The reactors were eventually found to be safe to the environment, and there was no indication of a weapon sinking the Scorpion, so after his mission with the Navy was complete, Ballard turned his attention to the Titanic.

The Navy never fully gave Ballard permission to find the Titanic, only saying he could do what he wanted if there was remaining time after the mission was completed.

Ballard ended up having 12 days to find the Titanic.

Locating the wreck

While searching for the two submarines, Ballard noticed that wreckage from them fell to the floor of the sea and created a long chain of debris, so he changed his search technique for the Titanic.

Instead of searching for the ship’s hull, Ballard and his team on the ship “Knorr” used Argo to scan the sea bed in search of a debris trail that would lead to the ship itself.

For roughly a week, the crew found nothing but sand.

However, everything changed just after midnight on Sept. 1, 1985.

Finally, pieces of debris appeared on the cameras of Knorr, one of which was the boiler of the Titanic. A day later, the main part of the wreck was located, after 73 years.

It still lies roughly 13,000 feet under the ocean’s surface, 370 miles off of the coast of Newfoundland.

The photos of the wreck ended up providing evidence to a question that had been asked for seven decades since it sank: “Did the ship break a part in two pieces or stay in one piece?”

The answer was that it did indeed break apart in two pieces.

In the summer of 1986, Ballard returned to the Titanic wreckage as part of the first submersible that took humans underwater there for further investigation.

The aftermath

In the years after the discovery, numerous dives and expeditions have taken place to retrieve valuable items from the Titanic.

Whether it’s been gloves, a menu from the ship’s dining area, clothes, a violin or a pocket watch, numerous items have been retrieved, restored and sold for handsome sums over the past 35 years, since the ship was finally discovered.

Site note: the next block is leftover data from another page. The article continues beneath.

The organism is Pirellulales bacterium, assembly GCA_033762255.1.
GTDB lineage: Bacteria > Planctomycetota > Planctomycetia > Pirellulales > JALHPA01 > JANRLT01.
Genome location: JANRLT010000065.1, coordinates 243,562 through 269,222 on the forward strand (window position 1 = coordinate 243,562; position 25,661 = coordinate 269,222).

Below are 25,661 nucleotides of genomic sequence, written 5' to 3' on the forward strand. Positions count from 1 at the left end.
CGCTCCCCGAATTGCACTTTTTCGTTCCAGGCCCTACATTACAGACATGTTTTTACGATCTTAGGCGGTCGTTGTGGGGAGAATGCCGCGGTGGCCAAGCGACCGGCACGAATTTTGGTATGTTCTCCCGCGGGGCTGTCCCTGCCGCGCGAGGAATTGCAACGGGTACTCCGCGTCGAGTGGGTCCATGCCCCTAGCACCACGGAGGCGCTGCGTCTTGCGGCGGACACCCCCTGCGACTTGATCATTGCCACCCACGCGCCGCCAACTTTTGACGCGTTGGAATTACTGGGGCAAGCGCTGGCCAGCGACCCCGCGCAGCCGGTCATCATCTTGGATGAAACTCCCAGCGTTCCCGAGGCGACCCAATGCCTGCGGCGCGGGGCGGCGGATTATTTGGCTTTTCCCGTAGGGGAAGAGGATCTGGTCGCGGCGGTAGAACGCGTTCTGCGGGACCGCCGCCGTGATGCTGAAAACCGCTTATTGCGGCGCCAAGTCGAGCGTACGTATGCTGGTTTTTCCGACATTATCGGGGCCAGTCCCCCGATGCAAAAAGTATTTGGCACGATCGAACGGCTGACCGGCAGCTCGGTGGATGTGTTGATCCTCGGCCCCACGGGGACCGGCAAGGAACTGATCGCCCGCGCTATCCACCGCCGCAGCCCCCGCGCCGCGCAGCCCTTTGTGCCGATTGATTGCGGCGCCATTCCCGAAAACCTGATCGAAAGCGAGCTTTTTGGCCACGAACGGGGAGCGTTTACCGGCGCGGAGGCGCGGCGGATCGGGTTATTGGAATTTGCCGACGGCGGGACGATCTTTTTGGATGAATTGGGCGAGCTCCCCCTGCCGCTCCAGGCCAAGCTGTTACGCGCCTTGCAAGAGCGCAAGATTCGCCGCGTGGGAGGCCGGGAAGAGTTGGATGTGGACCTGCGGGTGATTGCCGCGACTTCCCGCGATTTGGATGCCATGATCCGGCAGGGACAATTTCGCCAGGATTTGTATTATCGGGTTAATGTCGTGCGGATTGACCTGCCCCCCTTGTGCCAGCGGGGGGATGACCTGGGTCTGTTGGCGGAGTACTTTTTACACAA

There were also questions of whether the ship could and would ever be raised from the water, but it’s been determined that it is too fragile and too deep in the ocean to do so.

Ballard, over the years, has actually been an opponent of divers retrieving artifacts and raising the Titanic up, instead wishing for people to keep reverence for the ship nearly 35 years after his historic discovery and more than 100 years after it sank.

“The Titanic lies now in 13,000 feet of water on a gently sloping alpine-like countryside overlooking a small canyon below,” Ballard said in an article on history.com. “There is no light at this great depth and little life can be found. It is a quiet and peaceful place — and a fitting place for the remains of this greatest of sea tragedies to rest. Forever may it remain that way.”

To view a 2004 video tour of the wreck at the bottom of the Atlantic, courtesy of the National Oceanic and Atmospheric Administration, click or tap here.